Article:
It started out innocently enough. Back in 2021, a Facebook post by Sloan Tomlinson (@thatwaspguy on Twitter) caught my attention. He had reared small parasitoid wasps, Elasmus polistis, from an abandoned paper wasp nest that he had contained. I messaged him to learn more, and then followed his suggestion to try this myself.
We had a nest of the Metric Paper Wasp, Polistes metricus, in a corner of the recessed frame of our back porch doors (French doors) at our home in Leavenworth, Kansas, USA. After the wasps left, I cut down the nest and placed it into a plastic container. Shortly thereafter, in about mid-November, a large number of small parasitoid wasps emerged that were not the same as those that Sloan Tomlinson had reared out. That is a separate mystery from the one I am documenting today.
This year, 2022, we had two Polistes metricus nests, one in each corner of the door frame. One succeeded better than the other by a substantial margin, and I repeated the exercise of cutting down the larger nest and containing it in late autumn. Besides the large number of tiny, metallic parasitoid wasps, I got a shocking surprise.
My partner, Heidi, and I went on a vacation in late October. When we returned, I was amazed to find a live female ichneumon wasp, one nearly deceased male, and one deceased male, inside the container with the Polistes nest. The insect was not one of the species that is a known parasitoid of paper wasps. I was able to identify it as Calliephialtes grapholithae, but that made no contextual sense. All of the known hosts for that species are caterpillars of moths.
Previously recorded hosts for C. grapholithae include larvae of the following Lepidoptera: Acrobasis betulella, (formerly A. hebescella), A. juglandis, A. rubrifasciella (recorded as A. nibrifasciella (Pyralidae: Phycitinae); Carmenta texana (Sesiidae: Sesiinae); Cydia caryana (recorded as Laspeyresia caryana, the Hickory Shuckworm, Tortricidae: Olethreutinae); Meskea dyspteraria (Thyrididae: Siculodinae); Periploca ceanothiella (recorded as Stagmatophora ceanothiella, Cosmopterigidae: Chrysopeleiinae); Thyridopteryx ephemeraeformis (Psychidae: Oiketicinae); Megalopyge opercularis, the Evergreen Bagworm (Megalopygidae). Most of these taxa represent a “concealed host,” such as the Evergreen Bagworm and Hickory Shuckworm.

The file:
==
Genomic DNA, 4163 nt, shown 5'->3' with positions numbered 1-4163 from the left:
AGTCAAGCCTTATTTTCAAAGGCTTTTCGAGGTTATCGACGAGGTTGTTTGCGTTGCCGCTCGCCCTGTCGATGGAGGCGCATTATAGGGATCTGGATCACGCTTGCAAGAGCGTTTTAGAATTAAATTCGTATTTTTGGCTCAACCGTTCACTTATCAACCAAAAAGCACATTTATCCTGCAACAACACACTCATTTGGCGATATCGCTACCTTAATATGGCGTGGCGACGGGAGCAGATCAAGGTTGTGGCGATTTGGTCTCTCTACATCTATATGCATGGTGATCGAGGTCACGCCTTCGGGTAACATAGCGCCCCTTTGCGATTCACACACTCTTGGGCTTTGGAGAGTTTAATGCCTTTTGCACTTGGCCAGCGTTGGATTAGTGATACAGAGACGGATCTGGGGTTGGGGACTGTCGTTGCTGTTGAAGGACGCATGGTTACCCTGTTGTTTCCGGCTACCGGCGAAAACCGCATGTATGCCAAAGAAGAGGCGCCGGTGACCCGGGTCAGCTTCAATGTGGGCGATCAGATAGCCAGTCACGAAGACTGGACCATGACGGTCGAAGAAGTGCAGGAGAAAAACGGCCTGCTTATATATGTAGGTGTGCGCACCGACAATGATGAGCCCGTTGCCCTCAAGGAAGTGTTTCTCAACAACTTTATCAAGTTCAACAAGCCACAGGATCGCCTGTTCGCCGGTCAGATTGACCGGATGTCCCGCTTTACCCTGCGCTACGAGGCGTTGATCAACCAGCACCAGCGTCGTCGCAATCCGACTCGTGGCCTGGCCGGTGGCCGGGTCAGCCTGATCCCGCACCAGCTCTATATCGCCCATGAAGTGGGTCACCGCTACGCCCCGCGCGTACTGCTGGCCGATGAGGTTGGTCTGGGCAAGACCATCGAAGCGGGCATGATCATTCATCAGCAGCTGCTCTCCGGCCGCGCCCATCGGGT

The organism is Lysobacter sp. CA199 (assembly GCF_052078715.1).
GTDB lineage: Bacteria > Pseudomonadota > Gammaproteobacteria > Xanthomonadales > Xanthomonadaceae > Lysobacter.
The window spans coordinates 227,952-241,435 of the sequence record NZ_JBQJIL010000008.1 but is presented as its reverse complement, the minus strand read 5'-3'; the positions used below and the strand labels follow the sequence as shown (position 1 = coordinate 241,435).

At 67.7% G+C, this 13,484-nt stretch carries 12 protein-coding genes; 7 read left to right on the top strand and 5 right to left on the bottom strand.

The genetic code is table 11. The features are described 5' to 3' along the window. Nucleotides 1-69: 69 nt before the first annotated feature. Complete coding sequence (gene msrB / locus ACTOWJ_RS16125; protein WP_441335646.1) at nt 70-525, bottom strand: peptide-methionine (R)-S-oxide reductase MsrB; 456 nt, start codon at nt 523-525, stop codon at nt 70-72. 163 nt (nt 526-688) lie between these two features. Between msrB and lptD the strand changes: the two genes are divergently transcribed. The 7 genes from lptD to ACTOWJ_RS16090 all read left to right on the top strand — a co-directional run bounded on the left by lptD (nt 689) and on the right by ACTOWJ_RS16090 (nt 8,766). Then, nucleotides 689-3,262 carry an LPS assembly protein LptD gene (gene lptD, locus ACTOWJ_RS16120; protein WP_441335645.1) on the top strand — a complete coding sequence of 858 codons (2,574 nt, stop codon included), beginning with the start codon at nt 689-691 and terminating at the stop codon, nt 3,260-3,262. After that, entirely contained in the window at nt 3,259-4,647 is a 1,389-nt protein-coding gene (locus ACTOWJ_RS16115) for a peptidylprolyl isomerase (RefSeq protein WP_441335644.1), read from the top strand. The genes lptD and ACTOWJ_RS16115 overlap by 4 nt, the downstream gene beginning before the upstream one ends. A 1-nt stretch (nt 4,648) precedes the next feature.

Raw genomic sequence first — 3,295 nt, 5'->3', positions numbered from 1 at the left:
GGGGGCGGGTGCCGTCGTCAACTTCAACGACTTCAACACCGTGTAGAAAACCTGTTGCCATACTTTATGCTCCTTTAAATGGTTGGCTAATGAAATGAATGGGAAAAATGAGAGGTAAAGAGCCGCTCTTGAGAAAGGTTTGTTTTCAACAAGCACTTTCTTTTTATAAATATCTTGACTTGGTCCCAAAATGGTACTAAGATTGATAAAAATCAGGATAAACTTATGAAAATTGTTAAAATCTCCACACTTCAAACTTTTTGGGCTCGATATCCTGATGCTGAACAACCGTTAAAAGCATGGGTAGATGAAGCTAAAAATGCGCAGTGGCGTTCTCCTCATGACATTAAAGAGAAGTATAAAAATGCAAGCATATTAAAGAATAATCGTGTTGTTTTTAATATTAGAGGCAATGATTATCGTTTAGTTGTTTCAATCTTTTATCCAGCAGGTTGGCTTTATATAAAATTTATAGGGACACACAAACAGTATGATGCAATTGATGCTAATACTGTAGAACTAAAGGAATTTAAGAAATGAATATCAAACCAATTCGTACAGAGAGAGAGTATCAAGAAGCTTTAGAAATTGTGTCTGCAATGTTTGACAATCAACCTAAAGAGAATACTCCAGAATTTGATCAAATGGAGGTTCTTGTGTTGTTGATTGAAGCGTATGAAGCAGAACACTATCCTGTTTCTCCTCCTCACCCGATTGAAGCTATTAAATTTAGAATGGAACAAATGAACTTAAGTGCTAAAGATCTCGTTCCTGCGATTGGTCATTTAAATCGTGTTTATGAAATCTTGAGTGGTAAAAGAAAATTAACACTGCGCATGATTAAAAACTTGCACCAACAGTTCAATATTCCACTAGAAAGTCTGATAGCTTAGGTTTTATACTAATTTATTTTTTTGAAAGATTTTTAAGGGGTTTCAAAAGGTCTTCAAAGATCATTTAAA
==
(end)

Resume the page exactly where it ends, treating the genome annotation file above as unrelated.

The only way the association of C. grapholithae with paper wasps can be made is if there is a moth larva involved in some fashion. It so happens that there is. The Sooty-winged Chalcoela, Chalcoela iphitalis, is such a moth (Crambidae: Glaphyriinae). The caterpillar stage is predatory on the larvae of Polistes wasps, inside their nests. Webbing spun by the caterpillars is a clue to their presence. Apparently, the adult female moth approaches the nest at night, when the adult wasps are less alert. Still, she may lay her eggs on the back of the nest, and let her tiny larval offspring find their way into a cell.
Sure enough, I happened to notice one of these moth caterpillars, strikingly similar to a paper wasp larva, in the bottom of the container with the nest and its other associates. There is little doubt in my mind that C. iphitalis is a host for the ichneumon wasp Calliephialtes grapholithae. The pattern of this wasp seeking concealed hosts fits, though how the wasp navigates a well-defended nest of paper wasps is beyond my imagination. I am hoping that such an infiltration can be documented, or that someone else will independently rear the ichneumon from a paper wasp nest. Until that time, I cannot assert, unequivocally, the host relationship.
I also wonder if the sever drought experienced by eastern Kansas this past summer had anything to do with the proliferation of the moths that plague the paper wasps. I noticed more than usual. One of the two nests almost failed completely, though one of the foundress wasps may have died prematurely, slowing the nest’s rate of growth, eventually halting it.
Much remains to be discovered about even the most common of insects, especially when it comes to ecological relationships to other species. I urge my readers to undertake what observations and experiments they can to further enlighten our understanding of the natural world.
Sources: Carlson, Robert W. “Database of Hymenoptera in America north of Mexico,” Discover Life
Hoskins, Jonathan. 2021. “Species Calliephialtes grapholithae,” Bugguide.net
McCormac, Jim. 2017. “Wasp-eating moth fills rare niche,” Ohio Birds and Biodiversity
”Calliephialtes grapholithae,” iNaturalist.org